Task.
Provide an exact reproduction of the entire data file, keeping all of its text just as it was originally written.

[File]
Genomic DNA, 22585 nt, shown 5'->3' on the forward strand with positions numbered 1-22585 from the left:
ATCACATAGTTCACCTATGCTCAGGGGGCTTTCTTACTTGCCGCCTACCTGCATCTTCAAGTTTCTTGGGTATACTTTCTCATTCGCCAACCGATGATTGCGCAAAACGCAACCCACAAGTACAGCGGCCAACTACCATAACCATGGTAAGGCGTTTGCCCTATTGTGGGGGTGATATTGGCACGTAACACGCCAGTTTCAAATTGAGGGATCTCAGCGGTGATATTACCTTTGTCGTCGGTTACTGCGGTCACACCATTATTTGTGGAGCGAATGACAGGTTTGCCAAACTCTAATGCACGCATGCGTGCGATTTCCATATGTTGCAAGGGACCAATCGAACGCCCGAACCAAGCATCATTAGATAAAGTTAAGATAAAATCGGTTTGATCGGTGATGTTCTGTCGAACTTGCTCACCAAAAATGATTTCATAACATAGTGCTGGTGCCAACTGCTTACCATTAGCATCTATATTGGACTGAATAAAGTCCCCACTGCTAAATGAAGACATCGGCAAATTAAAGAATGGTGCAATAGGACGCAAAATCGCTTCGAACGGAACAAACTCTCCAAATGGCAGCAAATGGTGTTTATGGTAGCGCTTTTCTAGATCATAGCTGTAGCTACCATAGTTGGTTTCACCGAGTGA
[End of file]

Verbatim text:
Genomic DNA, 22585 nt, shown 5'->3' on the forward strand with positions numbered 1-22585 from the left:
ATCACATAGTTCACCTATGCTCAGGGGGCTTTCTTACTTGCCGCCTACCTGCATCTTCAAGTTTCTTGGGTATACTTTCTCATTCGCCAACCGATGATTGCGCAAAACGCAACCCACAAGTACAGCGGCCAACTACCATAACCATGGTAAGGCGTTTGCCCTATTGTGGGGGTGATATTGGCACGTAACACGCCAGTTTCAAATTGAGGGATCTCAGCGGTGATATTACCTTTGTCGTCGGTTACTGCGGTCACACCATTATTTGTGGAGCGAATGACAGGTTTGCCAAACTCTAATGCACGCATGCGTGCGATTTCCATATGTTGCAAGGGACCAATCGAACGCCCGAACCAAGCATCATTAGATAAAGTTAAGATAAAATCGGTTTGATCGGTGATGTTCTGTCGAACTTGCTCACCAAAAATGATTTCATAACATAGTGCTGGTGCCAACTGCTTACCATTAGCATCTATATTGGACTGAATAAAGTCCCCACTGCTAAATGAAGACATCGGCAAATTAAAGAATGGTGCAATAGGACGCAAAATCGCTTCGAACGGAACAAACTCTCCAAATGGCAGCAAATGGTGTTTATGGTAGCGCTTTTCTAGATCATAGCTGTAGCTACCATAGTTGGTTTCACCGAGTGA